Across the federal domain, organizations are at varying levels of automation adoption. Simple automation is showing more maturity with 48% indicating they have completed some simple automation. This is slightly higher than 2022 (45%). Robotic process automation (RPA) initiatives completed increased by 17% compared to 2022.
Rapid advances in AI require the development of a repeatable, ongoing and adaptive AI strategy.
All that said, federal agencies are highly focused on investigating, creating proofs of concept and starting to implement automation at nearly all levels. In particular, 65% are investigating and researching Artificial Intelligence (AI), while 5% are conducting AI proofs of concept. This, coupled with the macro trend of AI, indicates that agencies are focused on learning more with an eye toward future AI projects.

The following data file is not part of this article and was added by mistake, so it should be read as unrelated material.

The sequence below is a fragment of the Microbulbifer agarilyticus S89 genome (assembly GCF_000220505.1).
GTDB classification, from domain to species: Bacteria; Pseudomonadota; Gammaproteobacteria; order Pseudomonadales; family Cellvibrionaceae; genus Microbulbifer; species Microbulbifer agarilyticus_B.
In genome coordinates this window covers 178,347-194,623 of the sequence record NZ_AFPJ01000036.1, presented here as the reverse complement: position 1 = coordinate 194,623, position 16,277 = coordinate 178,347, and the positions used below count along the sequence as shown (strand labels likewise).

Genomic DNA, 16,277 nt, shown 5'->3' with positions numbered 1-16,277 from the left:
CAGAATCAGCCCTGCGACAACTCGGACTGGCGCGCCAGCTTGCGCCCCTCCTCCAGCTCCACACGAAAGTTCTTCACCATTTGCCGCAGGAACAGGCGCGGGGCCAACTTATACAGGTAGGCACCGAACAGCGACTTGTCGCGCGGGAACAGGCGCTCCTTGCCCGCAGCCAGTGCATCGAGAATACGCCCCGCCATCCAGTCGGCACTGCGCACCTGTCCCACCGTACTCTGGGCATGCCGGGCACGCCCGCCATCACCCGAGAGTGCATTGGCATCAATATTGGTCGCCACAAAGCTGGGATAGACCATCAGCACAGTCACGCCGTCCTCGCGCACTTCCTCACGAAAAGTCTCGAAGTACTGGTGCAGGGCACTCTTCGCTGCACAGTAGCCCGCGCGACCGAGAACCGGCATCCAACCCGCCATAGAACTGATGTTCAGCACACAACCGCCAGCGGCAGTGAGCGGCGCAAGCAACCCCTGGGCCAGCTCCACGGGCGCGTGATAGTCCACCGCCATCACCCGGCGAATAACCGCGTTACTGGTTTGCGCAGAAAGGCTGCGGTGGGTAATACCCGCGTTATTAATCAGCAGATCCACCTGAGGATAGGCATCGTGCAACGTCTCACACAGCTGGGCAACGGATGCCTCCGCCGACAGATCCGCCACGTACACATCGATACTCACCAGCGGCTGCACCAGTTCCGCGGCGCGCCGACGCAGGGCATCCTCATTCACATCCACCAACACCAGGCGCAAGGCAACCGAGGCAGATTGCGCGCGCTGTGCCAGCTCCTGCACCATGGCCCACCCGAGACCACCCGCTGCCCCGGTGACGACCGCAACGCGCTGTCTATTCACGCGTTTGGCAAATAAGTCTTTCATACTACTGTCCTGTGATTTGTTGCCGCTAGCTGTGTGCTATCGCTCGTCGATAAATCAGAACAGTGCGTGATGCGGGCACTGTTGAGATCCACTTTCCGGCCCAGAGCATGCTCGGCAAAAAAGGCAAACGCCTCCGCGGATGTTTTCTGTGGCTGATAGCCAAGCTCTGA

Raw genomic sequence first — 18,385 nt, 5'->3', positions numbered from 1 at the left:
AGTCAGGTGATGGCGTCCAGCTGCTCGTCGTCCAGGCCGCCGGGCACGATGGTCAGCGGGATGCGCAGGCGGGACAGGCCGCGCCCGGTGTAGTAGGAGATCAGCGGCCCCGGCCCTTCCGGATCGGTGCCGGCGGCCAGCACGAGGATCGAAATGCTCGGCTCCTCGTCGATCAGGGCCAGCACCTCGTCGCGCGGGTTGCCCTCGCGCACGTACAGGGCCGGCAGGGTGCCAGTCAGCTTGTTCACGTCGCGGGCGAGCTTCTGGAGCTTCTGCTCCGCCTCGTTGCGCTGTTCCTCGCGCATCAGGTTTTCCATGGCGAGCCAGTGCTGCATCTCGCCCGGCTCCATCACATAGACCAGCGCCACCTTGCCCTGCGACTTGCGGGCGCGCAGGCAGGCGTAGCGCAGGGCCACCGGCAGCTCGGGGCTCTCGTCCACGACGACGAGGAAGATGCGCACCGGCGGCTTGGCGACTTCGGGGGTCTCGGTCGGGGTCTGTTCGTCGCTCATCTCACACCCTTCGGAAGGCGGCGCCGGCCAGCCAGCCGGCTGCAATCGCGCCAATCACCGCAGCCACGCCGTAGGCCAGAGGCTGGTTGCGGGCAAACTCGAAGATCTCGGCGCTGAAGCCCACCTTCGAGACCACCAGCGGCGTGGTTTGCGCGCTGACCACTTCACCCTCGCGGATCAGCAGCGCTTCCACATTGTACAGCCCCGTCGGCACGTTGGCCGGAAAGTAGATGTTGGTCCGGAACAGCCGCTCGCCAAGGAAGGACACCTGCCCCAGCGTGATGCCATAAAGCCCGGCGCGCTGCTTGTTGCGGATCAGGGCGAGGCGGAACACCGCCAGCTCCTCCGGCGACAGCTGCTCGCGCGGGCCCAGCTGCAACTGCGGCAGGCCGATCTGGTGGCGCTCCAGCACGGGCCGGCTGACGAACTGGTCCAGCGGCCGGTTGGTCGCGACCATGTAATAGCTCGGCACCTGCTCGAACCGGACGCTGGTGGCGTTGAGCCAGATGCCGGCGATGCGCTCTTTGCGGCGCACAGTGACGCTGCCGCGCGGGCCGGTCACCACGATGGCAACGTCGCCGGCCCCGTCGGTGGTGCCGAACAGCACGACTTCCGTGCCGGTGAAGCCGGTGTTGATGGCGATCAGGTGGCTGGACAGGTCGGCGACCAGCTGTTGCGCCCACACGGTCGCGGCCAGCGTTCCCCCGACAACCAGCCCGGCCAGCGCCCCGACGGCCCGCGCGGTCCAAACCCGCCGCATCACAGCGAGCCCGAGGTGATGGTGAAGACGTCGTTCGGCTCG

CGI firmly believes that AI is highly relevant and applicable to the future of government operations. However, rapid advances in AI require the development of a repeatable, ongoing and adaptive AI strategy. Agencies must continue to explore AI innovation aligned to mission priorities, as the value it brings to improve government operations is still unrealized.
At the same time, leaders recognize the need to advance AI responsibly, which means AI development must apply rigor and risk management to ensure solutions are accurate, inclusive, transparent and safe. Costs associated with AI programs must also be considered, with leaders focusing on the best use cases for AI that will derive the greatest mission value.
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Improving federal AI with self-supervised learning
Self-supervised learning seeks to make the way machines learn closer to the way that humans do. It promises to deliver benefits of supervised learning, while reducing the time and labor expense of manually labeling massive quantities of data.